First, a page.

Twin Peaks (Season One) Review
Created by: Mark Frost & David Lynch
Media Reviewed: DVD
Who killed Laura Palmer? That’s certainly the question on everyone’s mind in the quiet northwestern town of Twin Peaks, just one day after the high school prom queen is found wrapped in plastic. As FBI Special Agent Dale Cooper arrives to handle the investigation, he – like the audience – soon finds that Twin Peaks isn’t exactly what it appears to be…
You may be wondering what the hell a review of this 23-year-old show is doing on The Blood Theatre. Re-read the “Created by” above and that should spell it out; Yes indeed, you know things are gonna get really twisted when Mr. Lynch gets involved and Twin Peaks is no exception. Together with Mark Frost, Lynch has created a world where the odd is obvious, the irregular regular and yet manages to coat it in a way that the audience (and executives at ABC, no doubt) can follow along. This is what made Twin Peaks the cultural phenomenon it is, with shows from Saturday Night Live to the Simpsons spoofing and channeling its weird nuances. Many people might be turned off by what appears to be “cheesiness”, but they’re missing the irony of Lynch – life IS cheesy and soap operatic. The first season is a strong debut for a type of show that today’s contemporary television is sorely lacking.
STORY ARC AND BIG BAD
With a show like this, this section gets a little tricky. You can blame Drew for making it. Right from the get go, the pilot episode draws you in. As mentioned above, the murder of Laura Palmer takes precedence and is at the forefront of everyone’s minds; however, the town has secrets that the investigation threatens to bring to light. A cocaine smuggling ring that may have ties to Laura’s death is pursued; conspirators plan the destruction of the town mill to make way for a housing development; the endless amount of adulteration (everyone is seeing someone else. You’ll get used to it); and of course, the “evil that lurks in the woods” – a mysterious supernatural force that haunts Cooper’s dreams and may be the key to everything. All of these events tie into each other in an interesting (albeit typically dramatic) fashion and lead up to a fantastic season finale that I won’t spoil.
This is one of those rare series where almost all of the cast members appear in every episode. With a cast as large as this, that’s no easy feat, but the writers pull it off in a convincing way. I can’t list everyone that appears, but the main three include:
Kyle MacLachlan as FBI Special Agent Dale Cooper:
What can I say about this man that hasn’t already been said? Dale Cooper is one of the most interesting, quirky, loveable and idiosyncratic lead characters that has ever graced the small screen. MacLachlan puts a lot of heart into the character and you can’t help but smile whenever he’s onscreen. His supernatural dreams yield disturbing links to the case in Twin Peaks and are honestly unsettling. Yes, I have a man-crush! I’m not ashamed!
Michael Ontkean as Twin Peaks Sheriff Harry S. Truman
Just like the President before him, the buck stops with Sheriff Truman. Now, Hollywood has raised us to believe that the “Feds” and “local law enforcement” are sworn and mortal enemies that only work together to stop the killers. I expected that to be true here as well, but I’m grateful that isn’t so. Harry is an awesome partner for Cooper and the friendship that grows between the two feels sincere.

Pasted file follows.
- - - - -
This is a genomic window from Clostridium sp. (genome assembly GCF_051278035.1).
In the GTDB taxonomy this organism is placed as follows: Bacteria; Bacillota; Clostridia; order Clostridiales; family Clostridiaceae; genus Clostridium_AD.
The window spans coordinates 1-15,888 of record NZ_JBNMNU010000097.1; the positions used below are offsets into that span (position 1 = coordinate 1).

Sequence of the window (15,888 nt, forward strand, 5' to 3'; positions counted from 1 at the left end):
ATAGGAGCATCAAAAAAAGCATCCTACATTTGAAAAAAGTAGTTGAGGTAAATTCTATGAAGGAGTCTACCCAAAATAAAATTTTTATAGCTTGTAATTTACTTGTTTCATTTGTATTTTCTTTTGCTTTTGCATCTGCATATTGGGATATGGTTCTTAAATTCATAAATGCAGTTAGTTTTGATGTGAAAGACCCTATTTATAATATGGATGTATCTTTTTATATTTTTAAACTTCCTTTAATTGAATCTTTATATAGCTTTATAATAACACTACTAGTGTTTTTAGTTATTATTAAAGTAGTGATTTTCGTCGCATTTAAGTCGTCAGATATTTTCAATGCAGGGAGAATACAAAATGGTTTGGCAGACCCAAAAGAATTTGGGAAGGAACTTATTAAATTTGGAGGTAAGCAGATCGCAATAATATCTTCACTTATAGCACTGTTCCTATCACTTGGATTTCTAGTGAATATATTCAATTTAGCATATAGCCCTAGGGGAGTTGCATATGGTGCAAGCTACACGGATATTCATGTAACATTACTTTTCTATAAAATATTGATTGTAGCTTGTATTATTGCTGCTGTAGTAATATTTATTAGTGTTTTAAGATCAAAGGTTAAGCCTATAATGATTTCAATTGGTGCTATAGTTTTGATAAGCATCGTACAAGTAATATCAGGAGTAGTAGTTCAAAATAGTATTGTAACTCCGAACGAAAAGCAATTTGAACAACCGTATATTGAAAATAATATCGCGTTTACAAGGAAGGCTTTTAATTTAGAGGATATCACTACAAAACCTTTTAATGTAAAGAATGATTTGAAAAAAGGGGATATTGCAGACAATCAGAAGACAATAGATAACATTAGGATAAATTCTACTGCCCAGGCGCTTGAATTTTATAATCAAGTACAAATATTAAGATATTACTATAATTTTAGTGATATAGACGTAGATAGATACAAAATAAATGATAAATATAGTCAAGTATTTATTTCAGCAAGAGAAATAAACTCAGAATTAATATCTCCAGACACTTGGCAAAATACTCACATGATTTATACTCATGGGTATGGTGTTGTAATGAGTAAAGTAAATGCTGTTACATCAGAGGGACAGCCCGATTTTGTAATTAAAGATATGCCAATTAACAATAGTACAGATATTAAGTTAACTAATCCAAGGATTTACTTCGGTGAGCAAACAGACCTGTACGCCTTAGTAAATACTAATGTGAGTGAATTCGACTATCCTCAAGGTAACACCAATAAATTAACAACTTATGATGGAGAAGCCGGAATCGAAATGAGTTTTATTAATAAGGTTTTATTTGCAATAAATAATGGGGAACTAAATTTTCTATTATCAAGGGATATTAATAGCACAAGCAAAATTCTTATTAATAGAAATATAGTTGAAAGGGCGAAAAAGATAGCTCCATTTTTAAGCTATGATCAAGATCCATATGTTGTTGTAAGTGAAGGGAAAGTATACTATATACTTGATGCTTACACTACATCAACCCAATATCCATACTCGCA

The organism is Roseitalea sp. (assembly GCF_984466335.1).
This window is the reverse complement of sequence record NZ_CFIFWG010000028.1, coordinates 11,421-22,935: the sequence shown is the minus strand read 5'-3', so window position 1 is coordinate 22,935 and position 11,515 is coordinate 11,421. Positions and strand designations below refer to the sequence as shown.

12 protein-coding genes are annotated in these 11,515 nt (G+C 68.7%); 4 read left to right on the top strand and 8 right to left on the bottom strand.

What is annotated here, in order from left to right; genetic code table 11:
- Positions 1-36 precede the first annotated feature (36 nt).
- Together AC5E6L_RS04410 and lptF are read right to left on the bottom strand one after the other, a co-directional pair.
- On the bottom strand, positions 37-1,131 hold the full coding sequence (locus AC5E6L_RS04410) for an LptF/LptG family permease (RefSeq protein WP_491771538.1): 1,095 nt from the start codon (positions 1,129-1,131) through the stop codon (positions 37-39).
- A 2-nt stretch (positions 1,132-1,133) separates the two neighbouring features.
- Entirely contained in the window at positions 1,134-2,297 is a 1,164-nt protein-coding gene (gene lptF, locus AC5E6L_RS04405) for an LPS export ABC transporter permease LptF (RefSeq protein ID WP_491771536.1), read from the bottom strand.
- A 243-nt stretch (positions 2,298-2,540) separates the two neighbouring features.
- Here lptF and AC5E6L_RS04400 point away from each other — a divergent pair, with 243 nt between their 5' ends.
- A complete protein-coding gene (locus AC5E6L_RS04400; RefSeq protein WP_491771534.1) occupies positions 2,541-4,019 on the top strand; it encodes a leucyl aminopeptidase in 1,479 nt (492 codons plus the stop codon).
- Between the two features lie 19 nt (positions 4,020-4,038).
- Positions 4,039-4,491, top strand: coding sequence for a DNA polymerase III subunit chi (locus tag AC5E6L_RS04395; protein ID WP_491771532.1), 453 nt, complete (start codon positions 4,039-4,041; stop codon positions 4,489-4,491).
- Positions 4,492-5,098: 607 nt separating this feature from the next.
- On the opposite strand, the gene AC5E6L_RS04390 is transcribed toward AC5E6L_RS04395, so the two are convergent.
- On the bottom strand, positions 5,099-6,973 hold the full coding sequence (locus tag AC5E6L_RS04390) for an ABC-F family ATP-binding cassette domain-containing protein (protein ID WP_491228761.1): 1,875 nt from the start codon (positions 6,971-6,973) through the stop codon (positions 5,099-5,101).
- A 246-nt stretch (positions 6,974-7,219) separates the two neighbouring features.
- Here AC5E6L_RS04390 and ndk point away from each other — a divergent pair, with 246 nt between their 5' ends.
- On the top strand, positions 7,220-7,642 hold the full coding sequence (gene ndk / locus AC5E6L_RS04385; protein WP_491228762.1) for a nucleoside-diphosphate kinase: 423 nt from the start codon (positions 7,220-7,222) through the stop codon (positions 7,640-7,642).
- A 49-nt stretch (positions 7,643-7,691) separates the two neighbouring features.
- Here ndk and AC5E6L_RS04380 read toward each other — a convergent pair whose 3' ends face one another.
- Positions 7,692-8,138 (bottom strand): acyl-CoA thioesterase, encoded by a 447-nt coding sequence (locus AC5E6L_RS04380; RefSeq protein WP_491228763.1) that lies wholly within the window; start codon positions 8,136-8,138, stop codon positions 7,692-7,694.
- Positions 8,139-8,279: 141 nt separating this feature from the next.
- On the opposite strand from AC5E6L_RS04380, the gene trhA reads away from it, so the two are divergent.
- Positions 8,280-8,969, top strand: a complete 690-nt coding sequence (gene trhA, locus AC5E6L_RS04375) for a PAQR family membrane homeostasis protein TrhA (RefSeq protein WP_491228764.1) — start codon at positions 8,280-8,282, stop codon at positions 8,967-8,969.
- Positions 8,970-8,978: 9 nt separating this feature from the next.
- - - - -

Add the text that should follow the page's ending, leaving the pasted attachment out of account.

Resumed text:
Sheryl Lee as Laura Palmer/Maddy Ferguson
Yes, even the dead girl needs to be played by someone. Lynch reportedly loved working with Lee so much that he wrote the character of Laura’s cousin Maddy specifically for her. It sounds cheesy, but it works; many of the townspeople are unsettled by how much she looks like Laura.
I’m not going to detail the cast any further, as writing about one and not another won’t do them justice. You simply need to see these characters interacting with each other and you’ll understand.
BESTS AND WORSTS
“Best” is a tough call, as the pilot episode is the first foray into this strange world and the season finale is full of revelations. But I’ll put my foot down and say episode three (or episode two for some, as the pilot apparently doesn’t count) “Zen, or the Skill to Catch a Killer” is my favourite. Directed by Lynch, it features baguette eating, mystical rock throwing, introduces fellow FBI Agent Albert Rosenfield (another personal favourite of mine) and ends with one of the most disturbing and iconic dream sequences in popular culture.
Worst is another tough one, but I’ll say episode seven (or six to those odd few). “Realization Time”, despite its name, it doesn’t quite have the revelations and instead acts as a springboard for the action-packed finale. Not a terrible episode, but you’ll wonder where it’s all going.
If, like me, you’ve gone for years hearing faint references to “that Twin Peaks show” and never really investigated further, it’s time to sit down and experience it for yourself. Even if the Lynch-ian surrealism is too much for you (and really, if you think it is, try watching one of his films), just remember – this show was on TV at a time when The Learning Channel still meant it. Take a trip into Twin Peaks. I hear they’ve got damn good coffee…